Deep Work by Cal Newport (animated book summary) – How to work deeply

Deep work: as described by Cal himself, deep
work is professional activity performed in a state of distraction-free concentration
that pushes your cognitive capabilities to their limit. These efforts create new value, improve your
skill, and are hard to replicate. One to two hours a day, five days a week,
of uninterrupted and carefully directed concentration, can produce a lot of valuable output. As a consequence, the few who cultivate this
skill of going deep, and then make it the core of their working life, will thrive. The ability to perform deep work is becoming
increasingly rare at exactly the same time it is becoming increasingly valuable in our
economy. It’s because every day we are bombarded with
emails from co-workers that expect us to answer them immediately. Bosses want us to work in open offices, with
massive distraction all around us. So Cal argues that this type of work doesn’t
allow us to go deep. He calls this type of work, shallow work. It’s noncognitively demanding, often performed
while distracted, doesn’t create much new value in the world and is easy to replicate. There are two core abilities for thriving
in today’s economy: The ability to quickly master hard things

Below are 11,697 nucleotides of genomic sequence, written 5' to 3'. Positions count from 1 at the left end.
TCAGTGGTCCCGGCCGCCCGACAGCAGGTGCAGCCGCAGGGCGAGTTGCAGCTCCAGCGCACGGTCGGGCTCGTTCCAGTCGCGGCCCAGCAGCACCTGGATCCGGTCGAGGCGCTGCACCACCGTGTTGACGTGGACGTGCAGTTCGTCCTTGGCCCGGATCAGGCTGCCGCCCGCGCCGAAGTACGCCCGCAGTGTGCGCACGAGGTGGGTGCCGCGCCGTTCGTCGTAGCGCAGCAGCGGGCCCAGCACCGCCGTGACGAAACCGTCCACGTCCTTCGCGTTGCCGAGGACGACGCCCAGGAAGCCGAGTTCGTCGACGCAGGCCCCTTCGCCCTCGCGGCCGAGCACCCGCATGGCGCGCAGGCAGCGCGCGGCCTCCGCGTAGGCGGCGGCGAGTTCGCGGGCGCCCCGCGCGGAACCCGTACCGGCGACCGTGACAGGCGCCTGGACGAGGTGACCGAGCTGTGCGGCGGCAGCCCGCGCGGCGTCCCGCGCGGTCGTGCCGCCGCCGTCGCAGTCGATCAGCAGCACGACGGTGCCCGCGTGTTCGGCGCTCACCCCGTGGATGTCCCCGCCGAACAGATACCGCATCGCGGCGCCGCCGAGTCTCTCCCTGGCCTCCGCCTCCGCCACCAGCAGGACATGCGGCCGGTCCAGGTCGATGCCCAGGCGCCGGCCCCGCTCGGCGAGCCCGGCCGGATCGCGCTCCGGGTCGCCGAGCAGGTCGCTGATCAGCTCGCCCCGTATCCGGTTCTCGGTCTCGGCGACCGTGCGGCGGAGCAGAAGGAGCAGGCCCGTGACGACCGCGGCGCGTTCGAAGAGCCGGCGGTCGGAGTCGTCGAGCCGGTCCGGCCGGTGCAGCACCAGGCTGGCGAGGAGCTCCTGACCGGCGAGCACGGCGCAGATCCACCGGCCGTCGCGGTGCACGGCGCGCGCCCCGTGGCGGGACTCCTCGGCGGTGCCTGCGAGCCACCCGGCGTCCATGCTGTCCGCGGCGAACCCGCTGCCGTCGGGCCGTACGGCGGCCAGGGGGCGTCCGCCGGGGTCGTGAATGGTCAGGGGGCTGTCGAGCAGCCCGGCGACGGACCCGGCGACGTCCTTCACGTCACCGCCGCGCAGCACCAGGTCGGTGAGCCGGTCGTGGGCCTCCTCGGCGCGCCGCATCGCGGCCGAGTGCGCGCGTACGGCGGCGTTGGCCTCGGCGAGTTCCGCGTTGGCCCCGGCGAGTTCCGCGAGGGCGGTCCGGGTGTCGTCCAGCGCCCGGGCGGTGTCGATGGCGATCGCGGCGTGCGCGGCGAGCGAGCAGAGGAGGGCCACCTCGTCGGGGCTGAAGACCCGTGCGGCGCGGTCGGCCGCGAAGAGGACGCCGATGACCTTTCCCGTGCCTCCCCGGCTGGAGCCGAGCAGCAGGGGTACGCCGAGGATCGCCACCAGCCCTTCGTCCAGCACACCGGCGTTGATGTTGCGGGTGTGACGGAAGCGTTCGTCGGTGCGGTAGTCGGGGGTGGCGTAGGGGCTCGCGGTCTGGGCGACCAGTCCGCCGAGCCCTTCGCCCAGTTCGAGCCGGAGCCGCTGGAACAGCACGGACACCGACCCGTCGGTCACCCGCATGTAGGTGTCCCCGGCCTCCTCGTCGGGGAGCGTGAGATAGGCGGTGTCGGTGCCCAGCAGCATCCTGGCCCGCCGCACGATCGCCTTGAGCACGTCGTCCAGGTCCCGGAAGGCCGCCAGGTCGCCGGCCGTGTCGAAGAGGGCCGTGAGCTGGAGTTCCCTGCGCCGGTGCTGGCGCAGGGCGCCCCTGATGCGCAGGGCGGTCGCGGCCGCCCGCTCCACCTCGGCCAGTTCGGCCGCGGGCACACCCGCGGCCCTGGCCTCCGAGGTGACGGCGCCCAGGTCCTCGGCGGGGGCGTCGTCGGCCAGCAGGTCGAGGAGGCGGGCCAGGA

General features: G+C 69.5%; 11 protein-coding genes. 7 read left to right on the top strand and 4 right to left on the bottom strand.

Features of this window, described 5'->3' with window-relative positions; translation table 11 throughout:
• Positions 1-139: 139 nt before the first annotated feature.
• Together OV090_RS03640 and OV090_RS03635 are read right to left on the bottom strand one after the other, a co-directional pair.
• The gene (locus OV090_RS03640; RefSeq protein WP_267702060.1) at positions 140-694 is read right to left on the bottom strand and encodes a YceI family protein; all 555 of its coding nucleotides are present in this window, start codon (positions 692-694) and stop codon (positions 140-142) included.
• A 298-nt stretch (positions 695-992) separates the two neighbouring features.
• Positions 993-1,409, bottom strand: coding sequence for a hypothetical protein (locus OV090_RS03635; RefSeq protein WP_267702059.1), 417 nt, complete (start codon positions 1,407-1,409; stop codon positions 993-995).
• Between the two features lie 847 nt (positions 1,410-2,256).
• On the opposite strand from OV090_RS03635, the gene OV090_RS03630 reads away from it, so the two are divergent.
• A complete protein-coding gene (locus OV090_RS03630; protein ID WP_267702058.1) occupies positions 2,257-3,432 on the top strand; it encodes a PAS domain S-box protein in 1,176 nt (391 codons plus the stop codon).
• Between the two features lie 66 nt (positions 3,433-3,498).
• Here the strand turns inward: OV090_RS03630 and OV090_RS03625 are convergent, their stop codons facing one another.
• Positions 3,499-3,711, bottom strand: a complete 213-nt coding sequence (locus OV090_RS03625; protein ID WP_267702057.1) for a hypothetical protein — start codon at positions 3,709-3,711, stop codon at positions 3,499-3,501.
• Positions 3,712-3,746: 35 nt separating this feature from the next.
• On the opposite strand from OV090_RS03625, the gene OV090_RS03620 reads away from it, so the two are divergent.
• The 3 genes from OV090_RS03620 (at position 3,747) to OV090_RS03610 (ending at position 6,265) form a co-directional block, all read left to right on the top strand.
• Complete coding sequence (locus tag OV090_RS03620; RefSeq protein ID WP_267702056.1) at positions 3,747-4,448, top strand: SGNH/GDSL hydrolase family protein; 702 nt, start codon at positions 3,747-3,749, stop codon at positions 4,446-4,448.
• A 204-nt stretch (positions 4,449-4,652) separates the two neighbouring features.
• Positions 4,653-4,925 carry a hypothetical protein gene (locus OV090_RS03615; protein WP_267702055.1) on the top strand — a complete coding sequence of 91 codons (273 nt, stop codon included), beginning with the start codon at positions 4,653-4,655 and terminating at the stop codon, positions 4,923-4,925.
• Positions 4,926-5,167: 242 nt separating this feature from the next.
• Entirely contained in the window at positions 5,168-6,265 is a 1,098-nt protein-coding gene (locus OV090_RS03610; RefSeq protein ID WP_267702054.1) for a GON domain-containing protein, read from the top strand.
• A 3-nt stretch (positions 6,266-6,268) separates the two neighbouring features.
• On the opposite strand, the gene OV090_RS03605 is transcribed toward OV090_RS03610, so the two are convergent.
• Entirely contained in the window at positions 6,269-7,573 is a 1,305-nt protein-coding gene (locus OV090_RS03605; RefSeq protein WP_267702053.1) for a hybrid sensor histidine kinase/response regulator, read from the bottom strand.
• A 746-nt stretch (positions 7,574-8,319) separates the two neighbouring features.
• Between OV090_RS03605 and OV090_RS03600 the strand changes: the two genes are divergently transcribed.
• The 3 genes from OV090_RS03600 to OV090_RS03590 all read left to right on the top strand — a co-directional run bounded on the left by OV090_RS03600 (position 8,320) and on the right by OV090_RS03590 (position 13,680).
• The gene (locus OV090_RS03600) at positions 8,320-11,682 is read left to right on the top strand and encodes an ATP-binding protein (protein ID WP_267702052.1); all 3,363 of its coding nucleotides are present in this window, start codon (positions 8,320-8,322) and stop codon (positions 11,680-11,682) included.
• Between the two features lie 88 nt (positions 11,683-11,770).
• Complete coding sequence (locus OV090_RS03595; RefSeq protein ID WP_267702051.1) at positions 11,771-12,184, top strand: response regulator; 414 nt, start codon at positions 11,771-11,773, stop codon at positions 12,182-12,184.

and the ability to produce at an elite level, in terms of both quality and speed. But to learn hard things quickly, you must
focus intensely without distraction. If you’re trying to learn a complex new skill,
like programming, in a state of low concentration, for example while having your Facebook feed
open. You’re firing too many circuits simultaneously
and your brain can’t focus properly. This is called attention residue. Let’s say you’re working on a deep work project,
for example writing an article. And you happen to glance at your email box
and you see a few emails that need answering. Now even if you return back to your deep work,
you’re going to be producing at a much lower rate of cognitive capacity, because there
has been a residue on your attention from that quick distraction. When you switch from task A to another task
B, your attention doesn’t immediately follow. Even if you finish task A before moving on,
your attention still remains divided for a while. So to produce at your peak level you need
to work for extended periods with full concentration on a single task, free from distraction. No emails, no Facebook, no co-workers asking